Although 4-vinylpyridine is immiscible in aqueous solutions, it has been found that in the presence of the appropriate concentration of an anionic bilayer surfactant such as sodium dodecylsulfate (SDS), 4-vinylpyridine may be added without altering the appearance of a clear single-phase solution. The 4-vinylpyridine molecules have been found to form a film within the SDS bilayer over a metal surface in the solution to provide superior corrosion inhibition, especially in oxygenated, aqueous systems and also in carbon dioxide systems as well. Moreover, it has been found that the use of 4-vinylpyridine or 1-vinylimidazole in combination with 2-octynoic or octanoic acid produces superior corrosion resistance in the presence of bilayer such as of SDS in relatively low pH (e.g., less than 7) oxygenated, aqueous media. This has been found to occur even though 1-vinylimidazole, octanoic and 2-octynoic acid are not suitably corrosion inhibitive by themselves. This corrosion inhibition is believed to be unrelated to acidity alone, as octynoic and octanoic acids have been found to be significantly and surprisingly superior to situations in which vinylacetic or sulfuric acid is used in place of the octanoic or octynoic acid.

Phosphorous-containing vinyl monomer inhibitor that has been found to be surprisingly effective when used with a bilayer surfactant in such acidic, sour systems is vinyltriphenylphosphonium halide, such as vinyltriphenylphosphonium bromide (VTPB), especially in further combination with 4-vinylpyridine.

Water soluble dithio-thione salts also have been found to provide effective corrosion inhibition when incorporated into a surfactant bilayer. The dithiothiones that are the salt precursors are not water soluble and so are not applicable to aqueous systems. However, a scheme has been discovered for preparing water soluble quaternary salts of the dithio-thiones. Generally, a dithio-thione of the formula: ##STR1## is heated at reflux with an organic halide salt of the formula R-X in an organic solvent such as methanol to produce a salt of the formula: ##STR2## wherein X.sup.⊖ is halide such as chloride or bromide and R is an organic moiety that renders the salt water soluble. For example, such water solubility has been found in the cases in which the organic halide is benzyl bromide (X.sup.⊖ =Br.sup.⊖ ; R=benzyl) or allyl bromide (X.sup.⊖ =Br.sup.⊖ ; R=allyl). The precipitated salt may then be washed such as with ether and/or hexane. The water soluble salts formed thereby have been found to provide excellent corrosion inhibition when used in a surfactant bilayer such as formed by an anionic surfactant like sodium dodecyl sulfate, particularly when applied to oxygenated aqueous systems.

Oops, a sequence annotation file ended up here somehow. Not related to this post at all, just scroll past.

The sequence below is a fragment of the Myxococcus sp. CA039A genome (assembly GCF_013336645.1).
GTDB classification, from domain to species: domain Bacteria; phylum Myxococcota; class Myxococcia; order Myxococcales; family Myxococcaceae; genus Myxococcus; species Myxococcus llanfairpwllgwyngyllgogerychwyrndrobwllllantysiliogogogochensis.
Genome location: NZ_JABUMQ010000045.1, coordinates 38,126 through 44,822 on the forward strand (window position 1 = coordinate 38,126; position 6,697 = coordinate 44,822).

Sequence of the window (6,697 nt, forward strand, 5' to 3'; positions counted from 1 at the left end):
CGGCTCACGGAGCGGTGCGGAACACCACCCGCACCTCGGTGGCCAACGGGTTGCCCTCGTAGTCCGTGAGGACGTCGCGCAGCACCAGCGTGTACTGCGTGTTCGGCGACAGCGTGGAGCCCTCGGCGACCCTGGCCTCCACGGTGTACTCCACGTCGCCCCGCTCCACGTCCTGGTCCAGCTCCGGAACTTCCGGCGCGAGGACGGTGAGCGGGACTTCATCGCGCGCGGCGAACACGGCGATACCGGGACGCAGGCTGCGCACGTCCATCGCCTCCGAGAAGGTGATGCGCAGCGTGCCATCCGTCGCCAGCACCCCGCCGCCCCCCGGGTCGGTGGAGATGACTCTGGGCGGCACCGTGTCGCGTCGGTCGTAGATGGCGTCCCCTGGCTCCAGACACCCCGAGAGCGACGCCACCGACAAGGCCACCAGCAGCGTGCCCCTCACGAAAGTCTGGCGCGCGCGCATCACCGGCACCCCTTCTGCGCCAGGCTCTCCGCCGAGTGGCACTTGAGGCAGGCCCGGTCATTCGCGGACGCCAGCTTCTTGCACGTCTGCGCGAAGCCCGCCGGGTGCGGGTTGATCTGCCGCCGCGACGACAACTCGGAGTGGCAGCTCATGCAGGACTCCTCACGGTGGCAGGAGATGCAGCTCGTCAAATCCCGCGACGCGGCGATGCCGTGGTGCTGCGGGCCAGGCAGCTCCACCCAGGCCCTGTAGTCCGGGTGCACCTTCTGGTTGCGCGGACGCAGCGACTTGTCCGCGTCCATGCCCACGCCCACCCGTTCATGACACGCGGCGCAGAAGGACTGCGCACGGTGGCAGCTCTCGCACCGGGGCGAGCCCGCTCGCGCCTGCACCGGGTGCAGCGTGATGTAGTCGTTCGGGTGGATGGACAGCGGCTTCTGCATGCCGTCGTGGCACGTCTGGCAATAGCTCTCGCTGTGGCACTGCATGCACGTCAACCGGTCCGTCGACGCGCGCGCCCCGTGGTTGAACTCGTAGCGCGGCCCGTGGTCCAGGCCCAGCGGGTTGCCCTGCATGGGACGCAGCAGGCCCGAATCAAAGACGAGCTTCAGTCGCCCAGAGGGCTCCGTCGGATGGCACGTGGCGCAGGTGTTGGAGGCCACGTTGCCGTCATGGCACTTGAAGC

Certain other water soluble dithio-thiones have been found to be very effective corrosion inhibitors in the presence of a surfactant bilayer such as that of a cationic surfactant like cetyltrimethylammonium bromide (CTAB). In fact, such dithio-thiones have been found to be highly effective corrosion inhibitors in low pH (e.g., 3), hydrogen sulfide-containing systems. Thus, they provide a means for inhibiting corrosion effectively in systems such as refining overhead systems without the need for neutralizers as used in conventional techniques. As a result, the fouling and under deposit corrosion associated with such neutralizers may be avoided. A particular water soluble dithio-thione that has been found to be highly effective under such circumstances is 4-(p-polyethoxy)phenyl-1,2-dithiole-3-thione (PEDT). The degree of polyethoxylation is that sufficient to impart water solubility to the compound.